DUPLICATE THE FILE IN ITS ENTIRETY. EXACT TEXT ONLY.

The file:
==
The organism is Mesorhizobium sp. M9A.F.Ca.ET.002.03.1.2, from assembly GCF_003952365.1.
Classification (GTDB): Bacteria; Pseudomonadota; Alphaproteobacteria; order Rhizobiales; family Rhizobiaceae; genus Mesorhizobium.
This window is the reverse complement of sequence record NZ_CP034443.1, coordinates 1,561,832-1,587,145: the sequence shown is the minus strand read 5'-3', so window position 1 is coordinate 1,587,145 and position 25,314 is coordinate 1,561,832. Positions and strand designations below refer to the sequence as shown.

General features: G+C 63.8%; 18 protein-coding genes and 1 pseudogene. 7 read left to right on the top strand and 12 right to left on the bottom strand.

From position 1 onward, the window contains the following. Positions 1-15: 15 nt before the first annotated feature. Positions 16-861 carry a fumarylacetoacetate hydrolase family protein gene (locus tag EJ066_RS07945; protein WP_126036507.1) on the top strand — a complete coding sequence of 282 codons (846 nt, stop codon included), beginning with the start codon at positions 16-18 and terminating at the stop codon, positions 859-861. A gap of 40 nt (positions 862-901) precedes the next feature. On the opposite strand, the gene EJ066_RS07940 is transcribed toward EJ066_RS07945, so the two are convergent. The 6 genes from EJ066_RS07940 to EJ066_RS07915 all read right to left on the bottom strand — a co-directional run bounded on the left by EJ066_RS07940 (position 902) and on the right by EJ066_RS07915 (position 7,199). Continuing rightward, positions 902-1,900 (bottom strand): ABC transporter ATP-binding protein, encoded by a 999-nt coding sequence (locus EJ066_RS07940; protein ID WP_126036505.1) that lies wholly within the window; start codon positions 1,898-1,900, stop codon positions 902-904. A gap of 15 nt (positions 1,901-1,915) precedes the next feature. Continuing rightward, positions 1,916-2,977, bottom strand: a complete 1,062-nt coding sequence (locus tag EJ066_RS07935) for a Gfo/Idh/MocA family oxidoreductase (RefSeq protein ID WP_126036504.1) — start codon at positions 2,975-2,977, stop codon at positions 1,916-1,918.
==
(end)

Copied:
The organism is Mesorhizobium sp. M9A.F.Ca.ET.002.03.1.2, from assembly GCF_003952365.1.
Classification (GTDB): Bacteria; Pseudomonadota; Alphaproteobacteria; order Rhizobiales; family Rhizobiaceae; genus Mesorhizobium.
This window is the reverse complement of sequence record NZ_CP034443.1, coordinates 1,561,832-1,587,145: the sequence shown is the minus strand read 5'-3', so window position 1 is coordinate 1,587,145 and position 25,314 is coordinate 1,561,832. Positions and strand designations below refer to the sequence as shown.

General features: G+C 63.8%; 18 protein-coding genes and 1 pseudogene. 7 read left to right on the top strand and 12 right to left on the bottom strand.

From position 1 onward, the window contains the following. Positions 1-15: 15 nt before the first annotated feature. Positions 16-861 carry a fumarylacetoacetate hydrolase family protein gene (locus tag EJ066_RS07945; protein WP_126036507.1) on the top strand — a complete coding sequence of 282 codons (846 nt, stop codon included), beginning with the start codon at positions 16-18 and terminating at the stop codon, positions 859-861. A gap of 40 nt (positions 862-901) precedes the next feature. On the opposite strand, the gene EJ066_RS07940 is transcribed toward EJ066_RS07945, so the two are convergent. The 6 genes from EJ066_RS07940 to EJ066_RS07915 all read right to left on the bottom strand — a co-directional run bounded on the left by EJ066_RS07940 (position 902) and on the right by EJ066_RS07915 (position 7,199). Continuing rightward, positions 902-1,900 (bottom strand): ABC transporter ATP-binding protein, encoded by a 999-nt coding sequence (locus EJ066_RS07940; protein ID WP_126036505.1) that lies wholly within the window; start codon positions 1,898-1,900, stop codon positions 902-904. A gap of 15 nt (positions 1,901-1,915) precedes the next feature. Continuing rightward, positions 1,916-2,977, bottom strand: a complete 1,062-nt coding sequence (locus tag EJ066_RS07935) for a Gfo/Idh/MocA family oxidoreductase (RefSeq protein ID WP_126036504.1) — start codon at positions 2,975-2,977, stop codon at positions 1,916-1,918.